Want to be more productive at work? Relieve stress? Or get to sleep faster? Try these proven sound exercises and bring additional happiness and fulfillment to your life.
Welcome to Part 2 of my conversation with Lyz Cooper, founder of The British Academy of Sound Therapy. In our previous discussion, we talked about how to overcome a negative sound environment. This week, we’ll discuss ways to create a positive sound environment, one that helps us become more productive, happier and fulfilled.
Peter Hartmann: One takeaway from our discussion last week was the immense power of sound. Why do we as humans respond to sound in such powerful ways?
Lyz Cooper: Sound is inextricably linked to our survival. Early humans had non-verbal sounds to convey emotion, store memories and teach others what’s good and bad. Sounds were associated with all the necessary ingredients for survival: emotion, memory, feelings, food, and love. That’s why sound – and music, which is just organized sound – is more widely embedded in our brains than any other experience. We know this from studying people with dementia. While they may not be able to recognize their loved ones, many can still remember songs from poignant times in their lives.
Peter: How do we create a positive sound environment in our lives?
Lyz: Creating the right soundscape for the activity we plan on doing begins with knowing how sounds affect us. Low sounds tend to relax us while high pitched ones stimulate us, and slow rhythms relax us while faster ones stimulate us. We tend to innately know the right music for us. If we were really stressed out, we tend to choose to listen to something relaxing. On the other hand, if we were about to go clubbing, we would put on our favorite piece of dance music.
Peter: What other sounds can help us relax?
Lyz: Nature sounds are very calming. A little white noise in the form of leaves rustling through trees, gentle breezes, waterfalls or trickling streams are ideal for creating a relaxed state.
Peter: In a past blog, we shared a secret for improving our productivity by focusing intensely on a task for 90 minutes, then taking a 20-minute break, and repeating the process. Can we create a sound environment that helps us achieve this?
Lyz: Absolutely. For that period of intense focus, put together a playlist that combines uplifting, inspiring music with a fast tempo and punctuate it throughout with a couple of tracks that are acoustic or open – and do that for the full 90 minutes. Then in your 20-minute recharge time, choose two or three tracks that are very ambient – songs with open, longer, lower tones and lower frequencies, slower rhythms and less percussion or better still, download this sound therapy track, called Awakenings, that has been specifically designed to give you a “brain break,” close your eyes and drift. The sound may seem strange at first, but go with it and you will feel refreshed! Then gently ease back into a fast tempo to take you back into that intense, 90-minute zone.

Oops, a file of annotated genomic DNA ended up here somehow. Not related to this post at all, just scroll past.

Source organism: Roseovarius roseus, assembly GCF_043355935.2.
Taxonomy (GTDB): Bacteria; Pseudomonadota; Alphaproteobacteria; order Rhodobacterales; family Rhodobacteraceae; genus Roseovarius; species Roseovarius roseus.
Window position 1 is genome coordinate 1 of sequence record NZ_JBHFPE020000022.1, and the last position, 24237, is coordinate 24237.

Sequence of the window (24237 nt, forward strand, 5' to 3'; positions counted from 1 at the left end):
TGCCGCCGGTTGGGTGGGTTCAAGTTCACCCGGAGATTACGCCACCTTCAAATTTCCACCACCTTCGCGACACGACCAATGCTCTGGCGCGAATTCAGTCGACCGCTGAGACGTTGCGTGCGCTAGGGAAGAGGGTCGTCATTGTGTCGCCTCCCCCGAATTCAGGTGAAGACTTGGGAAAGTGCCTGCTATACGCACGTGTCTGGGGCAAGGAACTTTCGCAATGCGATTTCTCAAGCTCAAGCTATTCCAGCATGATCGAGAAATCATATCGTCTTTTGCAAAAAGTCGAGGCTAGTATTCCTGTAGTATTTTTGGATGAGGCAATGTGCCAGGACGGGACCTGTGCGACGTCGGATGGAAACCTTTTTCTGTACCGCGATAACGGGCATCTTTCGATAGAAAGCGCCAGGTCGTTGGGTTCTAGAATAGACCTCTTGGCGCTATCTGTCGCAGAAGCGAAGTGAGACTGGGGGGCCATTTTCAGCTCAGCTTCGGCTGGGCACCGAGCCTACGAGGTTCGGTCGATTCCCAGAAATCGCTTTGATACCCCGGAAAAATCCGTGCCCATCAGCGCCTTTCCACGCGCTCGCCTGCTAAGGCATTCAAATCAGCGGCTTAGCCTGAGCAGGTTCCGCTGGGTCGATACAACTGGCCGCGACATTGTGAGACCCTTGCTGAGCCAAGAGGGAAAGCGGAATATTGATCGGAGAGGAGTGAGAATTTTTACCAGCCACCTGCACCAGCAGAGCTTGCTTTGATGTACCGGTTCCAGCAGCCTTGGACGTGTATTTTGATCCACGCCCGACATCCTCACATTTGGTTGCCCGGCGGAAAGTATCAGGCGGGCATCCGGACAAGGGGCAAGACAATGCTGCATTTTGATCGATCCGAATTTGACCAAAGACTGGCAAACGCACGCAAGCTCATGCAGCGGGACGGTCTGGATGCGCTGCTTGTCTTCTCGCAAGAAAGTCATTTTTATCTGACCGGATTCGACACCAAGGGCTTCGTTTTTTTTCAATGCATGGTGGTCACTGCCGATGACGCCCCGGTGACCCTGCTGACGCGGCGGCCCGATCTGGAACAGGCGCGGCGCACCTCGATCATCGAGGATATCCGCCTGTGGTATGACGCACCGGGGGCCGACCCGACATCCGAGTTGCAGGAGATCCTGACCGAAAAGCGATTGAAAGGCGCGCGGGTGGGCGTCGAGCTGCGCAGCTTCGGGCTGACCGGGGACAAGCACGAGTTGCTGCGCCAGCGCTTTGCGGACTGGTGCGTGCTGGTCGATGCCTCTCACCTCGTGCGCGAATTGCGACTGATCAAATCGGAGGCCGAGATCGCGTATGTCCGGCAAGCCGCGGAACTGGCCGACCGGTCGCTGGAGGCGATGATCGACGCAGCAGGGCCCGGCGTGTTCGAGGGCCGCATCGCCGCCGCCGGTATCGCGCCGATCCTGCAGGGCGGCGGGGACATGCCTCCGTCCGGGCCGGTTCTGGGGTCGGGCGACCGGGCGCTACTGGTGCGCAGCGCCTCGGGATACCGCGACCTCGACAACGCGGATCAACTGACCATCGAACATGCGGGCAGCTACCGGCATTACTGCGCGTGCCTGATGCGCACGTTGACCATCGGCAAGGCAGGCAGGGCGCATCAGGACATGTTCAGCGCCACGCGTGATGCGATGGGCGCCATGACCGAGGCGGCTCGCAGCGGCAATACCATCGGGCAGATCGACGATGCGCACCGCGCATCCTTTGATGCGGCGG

Peter: What about helping us wake up and get going in the morning?
Lyz: There’s an exercise we call Sonic Caffeine that’s perfect for when you wake up or if you need some additional mental clarity. Just make a high-pitched EEEEEEEEEE sound for a few minutes. You’ll literally feel your skull vibrating. Do it for a couple of minutes and you’ll be buzzing, which is why we call it Sonic Caffeine.
Peter: Now let’s skip to the end of the day. What’s the best sound environment for winding down at night?
Lyz: Before bedtime, avoid music that’s high-pitched, complex, busy or uptempo. Then start winding down with some very ambient or relaxing music. Tracks like this one, called “Soundbath,” are great for relaxing.
There’s also an exercise called Sonic Hot Chocolate that you can do to help get to sleep. Just make a low-pitched AAAHHH sound you can feel reverberate through your body. A few minutes of doing it and you’ll be ready for bed.
Peter: We know that stress is a huge contributor to poor health. How can we create a sound environment to help us cope with stress or anxiety?
Lyz: I recommend creating a soundtrack of what I call your “life music” – music that’s uplifting and has a special meaning to you. Go through Spotify or another music service and find examples of music you associate with lovely times in your life – like music from your wedding, music you associate with the birth of your first child, the music you first fell in love to. Make a playlist and listen to it when you’re really feeling down.
There’s also a really easy exercise you can do if you’re anxious or stressed. It goes back to when we were babies in utero and the first thing we heard was our mother’s heartbeat. Slowly say in your head or tap your thigh to the rhythm of your heartbeat: lub-dub, lub-dub, lub-dub…. Or you can count it off: one-two, one-two, one-two…. It will quickly lull you into a relaxed state.
Peter: The impact sound can have on our health and well-being is quite amazing, isn’t it?
Lyz: Absolutely, and it’s so easy to do. The key to a healthier life is opening up our ears and letting the good, positive sounds in. In the future many of us will use “sonic vitamins” to adjust our moods and improve health. I’d encourage everyone to listen and try them by using the “Soundbath” track or other tracks that have been specifically designed for health and wellbeing.